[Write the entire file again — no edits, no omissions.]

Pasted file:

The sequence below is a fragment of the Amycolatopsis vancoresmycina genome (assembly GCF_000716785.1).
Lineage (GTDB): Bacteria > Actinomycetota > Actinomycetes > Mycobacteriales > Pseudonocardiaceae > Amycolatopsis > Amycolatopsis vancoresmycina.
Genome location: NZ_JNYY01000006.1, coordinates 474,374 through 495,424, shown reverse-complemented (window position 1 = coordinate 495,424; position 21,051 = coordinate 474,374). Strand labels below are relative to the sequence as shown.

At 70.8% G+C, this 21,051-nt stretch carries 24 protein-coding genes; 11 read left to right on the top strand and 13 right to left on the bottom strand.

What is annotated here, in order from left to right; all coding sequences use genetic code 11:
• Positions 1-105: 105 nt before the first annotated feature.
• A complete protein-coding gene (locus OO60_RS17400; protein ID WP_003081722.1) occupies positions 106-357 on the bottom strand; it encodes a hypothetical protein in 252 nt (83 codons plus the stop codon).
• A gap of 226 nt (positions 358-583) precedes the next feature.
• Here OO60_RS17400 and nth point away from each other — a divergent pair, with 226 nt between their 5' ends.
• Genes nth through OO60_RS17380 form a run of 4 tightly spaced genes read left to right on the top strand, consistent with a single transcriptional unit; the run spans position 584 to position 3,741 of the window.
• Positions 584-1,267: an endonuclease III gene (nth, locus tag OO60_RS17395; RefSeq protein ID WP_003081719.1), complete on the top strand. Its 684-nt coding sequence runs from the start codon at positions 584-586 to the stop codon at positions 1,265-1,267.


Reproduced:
The sequence below is a fragment of the Amycolatopsis vancoresmycina genome (assembly GCF_000716785.1).
Lineage (GTDB): Bacteria > Actinomycetota > Actinomycetes > Mycobacteriales > Pseudonocardiaceae > Amycolatopsis > Amycolatopsis vancoresmycina.
Genome location: NZ_JNYY01000006.1, coordinates 474,374 through 495,424, shown reverse-complemented (window position 1 = coordinate 495,424; position 21,051 = coordinate 474,374). Strand labels below are relative to the sequence as shown.

At 70.8% G+C, this 21,051-nt stretch carries 24 protein-coding genes; 11 read left to right on the top strand and 13 right to left on the bottom strand.

What is annotated here, in order from left to right; all coding sequences use genetic code 11:
• Positions 1-105: 105 nt before the first annotated feature.
• A complete protein-coding gene (locus OO60_RS17400; protein ID WP_003081722.1) occupies positions 106-357 on the bottom strand; it encodes a hypothetical protein in 252 nt (83 codons plus the stop codon).
• A gap of 226 nt (positions 358-583) precedes the next feature.
• Here OO60_RS17400 and nth point away from each other — a divergent pair, with 226 nt between their 5' ends.
• Genes nth through OO60_RS17380 form a run of 4 tightly spaced genes read left to right on the top strand, consistent with a single transcriptional unit; the run spans position 584 to position 3,741 of the window.
• Positions 584-1,267: an endonuclease III gene (nth, locus tag OO60_RS17395; RefSeq protein ID WP_003081719.1), complete on the top strand. Its 684-nt coding sequence runs from the start codon at positions 584-586 to the stop codon at positions 1,265-1,267.